Maybe my indie publishing experience, which has taught me that no matter how great you think your books might be, you must have the time and resources to market and promote—maybe that realization should have shown me the door to this business. Hey, you! Woman with the day job, you don’t have time to write and hawk your wares. Try something else.
But instead of writing all my indie work off, I used it as part of my bio to query agents again with the latest novel. And after many a query, I landed my amazing agent, Amy Tipton of Signature Literary Agency.
Now I get not only timely critiques that made @NervesofSteel and my current project, No Small Thing, tons better, but I also get an answer to my email in under 48 hours—usually 24. Stunning. I watched her sub out a book we both believed in all last year—always its champion.
No Small Thing right now might be the next big thing. Gambling on it.
I’m still at this? Are you?
Or watch some athletes tell you how to make defeat your fuel. Michael Jordan and Serena Williams and Peyton Manning all get you to your feet in this video about how losing can be the biggest motivator.
“Pay no attention to the man behind the curtain!”
Remember that famous line from Professor Marvel while he scrambles in his hidden cubby to yank levers and work a mic that make the big and scary Wizard of Oz bellow?
In the world of Authors Ready to Query, Professor Marvel = author and his little cubby, the real deal of the novel. Bear with me here. You might not see it just yet.
The Scarecrow calls him a humbug. Dorothy informs him he’s a very bad man. Professor Marvel’s built a huge fantasy that’s terrorized and controlled a city for ages, never mind our four adventurers, and they’re more than mad.
But man, what a show it was, right? Dude, that took some doing! I who’s watched this film probably over 50 times has a different take: all the machinery Professor Marvel had to set up to fool so many was actually quite impressive. He took an idea and an opportunity and built a whole narrative. And all of Emerald City bought the story.
When we shop out a novel to agents, we better have a man behind the curtain. I’m talking tons of levers and smoke machines and mics and amplifiers. The bones of the thing must be strong and all the buttons need to fire at just the right times.
When an agent starts reading beyond page 10, things better be more than spell checked. When someone yanks aside that curtain, there’d better be something there.
It’s tempting to start querying before you’re done-done. By that I mean, on a third or fourth draft. Beta read and tested and reworked after that. Unless you’ve been cranking out books for years, you need to pace yourself and make sure all the wiring works and the nuts and bolts are tight. Developmental editors and beta readers are key to this endeavor, and they do cost. Either in cash or time—editors, professional ones, will need to be paid, and if you don’t offer your beta readers a token gift, you should definitely swap with your own beta reading time.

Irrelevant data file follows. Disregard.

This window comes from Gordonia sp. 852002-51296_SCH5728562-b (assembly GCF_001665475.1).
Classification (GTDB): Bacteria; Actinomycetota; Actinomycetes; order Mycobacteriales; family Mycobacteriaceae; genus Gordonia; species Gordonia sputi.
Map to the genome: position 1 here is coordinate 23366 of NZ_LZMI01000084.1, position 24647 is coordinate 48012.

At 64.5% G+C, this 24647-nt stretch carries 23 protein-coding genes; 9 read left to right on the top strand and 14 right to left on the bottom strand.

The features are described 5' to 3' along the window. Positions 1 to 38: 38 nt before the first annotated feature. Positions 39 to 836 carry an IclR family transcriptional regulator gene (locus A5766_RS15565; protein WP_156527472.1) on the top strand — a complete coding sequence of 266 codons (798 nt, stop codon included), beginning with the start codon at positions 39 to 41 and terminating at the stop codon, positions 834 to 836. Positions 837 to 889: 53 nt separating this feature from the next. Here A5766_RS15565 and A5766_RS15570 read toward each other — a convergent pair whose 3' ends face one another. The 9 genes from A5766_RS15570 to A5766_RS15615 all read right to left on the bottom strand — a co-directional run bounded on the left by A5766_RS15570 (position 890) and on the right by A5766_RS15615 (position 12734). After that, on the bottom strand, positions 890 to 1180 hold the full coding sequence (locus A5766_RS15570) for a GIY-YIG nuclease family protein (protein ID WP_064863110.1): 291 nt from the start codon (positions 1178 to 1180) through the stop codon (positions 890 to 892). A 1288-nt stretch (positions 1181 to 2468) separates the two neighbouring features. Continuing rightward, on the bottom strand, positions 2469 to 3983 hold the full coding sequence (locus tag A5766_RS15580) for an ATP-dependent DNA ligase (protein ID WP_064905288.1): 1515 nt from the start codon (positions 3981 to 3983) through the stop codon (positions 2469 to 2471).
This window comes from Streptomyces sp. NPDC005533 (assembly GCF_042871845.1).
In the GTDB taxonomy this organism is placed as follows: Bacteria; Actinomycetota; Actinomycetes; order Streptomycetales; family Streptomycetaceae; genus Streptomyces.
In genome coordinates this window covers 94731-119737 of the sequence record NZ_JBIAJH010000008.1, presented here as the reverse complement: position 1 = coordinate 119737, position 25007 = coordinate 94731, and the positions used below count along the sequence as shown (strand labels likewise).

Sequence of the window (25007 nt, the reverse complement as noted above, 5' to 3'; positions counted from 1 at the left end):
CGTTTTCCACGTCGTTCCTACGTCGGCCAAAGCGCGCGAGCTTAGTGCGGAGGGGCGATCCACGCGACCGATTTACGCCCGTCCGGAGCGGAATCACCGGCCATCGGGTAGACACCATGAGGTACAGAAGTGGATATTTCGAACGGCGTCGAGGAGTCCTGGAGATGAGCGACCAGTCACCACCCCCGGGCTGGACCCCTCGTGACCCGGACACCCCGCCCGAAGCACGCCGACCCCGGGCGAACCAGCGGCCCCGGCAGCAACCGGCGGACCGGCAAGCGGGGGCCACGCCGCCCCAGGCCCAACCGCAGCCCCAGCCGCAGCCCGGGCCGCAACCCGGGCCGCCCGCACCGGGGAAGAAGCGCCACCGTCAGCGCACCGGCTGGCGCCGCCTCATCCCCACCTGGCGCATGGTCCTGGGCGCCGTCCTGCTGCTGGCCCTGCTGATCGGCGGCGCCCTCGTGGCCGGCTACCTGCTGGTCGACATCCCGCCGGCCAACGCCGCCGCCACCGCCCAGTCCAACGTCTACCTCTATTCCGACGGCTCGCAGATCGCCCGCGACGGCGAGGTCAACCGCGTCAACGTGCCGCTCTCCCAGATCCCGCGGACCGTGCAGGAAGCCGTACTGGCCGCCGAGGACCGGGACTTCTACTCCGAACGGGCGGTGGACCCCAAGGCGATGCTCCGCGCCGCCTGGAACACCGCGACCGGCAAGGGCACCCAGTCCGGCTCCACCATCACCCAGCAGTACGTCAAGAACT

Before I signed with Amy Tipton of Signature Literary Agency, I worked with editor Angelle Pilkington. She saved my story from the muck and mire where it was frankly wallowing. I couldn’t see how to take it to the next level. Angelle helped me remove the first third and make the action urgent. By the time I queried Amy, I had a fourth draft of my novel truly ready for agent eyes. Now Amy gets all the fun of helping me wade and fortunately she’s got thigh-high boots for the gig.
Here are elements of substance expected in the YA world. Your genre may have different features, but good writing cuts across forms. And let me assume that when you decide to query an agent you are looking to build a career with some commercial success—i.e., some revenue for all this effort—and therefore you care what the market will bear and what the purveyors of literature think.
A career is built on substantive work. In this age of people cranking out a book a month, know the truth: unless you’ve got elves, you need time and grit and devotion to build a book. From cornerstone to roof, the thing’s gotten stand for the ages. So if it’s daunting to consider all this work, ask yourself: am I in this for the long haul? Do I want to build books forever?
No one ever gives Toto any credit, but if he hadn’t yanked aside that green silk curtain, we’d never know, would we? Know that the agent is even more dogged than a cute Cairn terrier. She will find out whether the stuff behind the show you put on in your query is for real. And if you’ve done the work, the right work, trust you will be hearing from someone real soon.
Are you ready to take a novel to the next level, or ready to query now? On March 24 in Chapel Hill, NC, join me and Tara Lynne Groth, experienced freelancer and journalist, for our workshop that will help get your novel and your querying process in game shape.
If you’re wondering how to approach literary agents and magazines with words that get a positive response, we’ll help. Learn the dos and don’ts of querying—from the pitch to the synopsis to the bio. Review queries that worked and get started outlining your own query. You’ll get useful tips to use today and a current perspective on the business of pitching your work. Includes an individualized critique of your query letter.
Saturday March 24th, 10:30 AM – 1:30 PM
Chapel Hill Library, Meeting Room C, Chapel Hill NC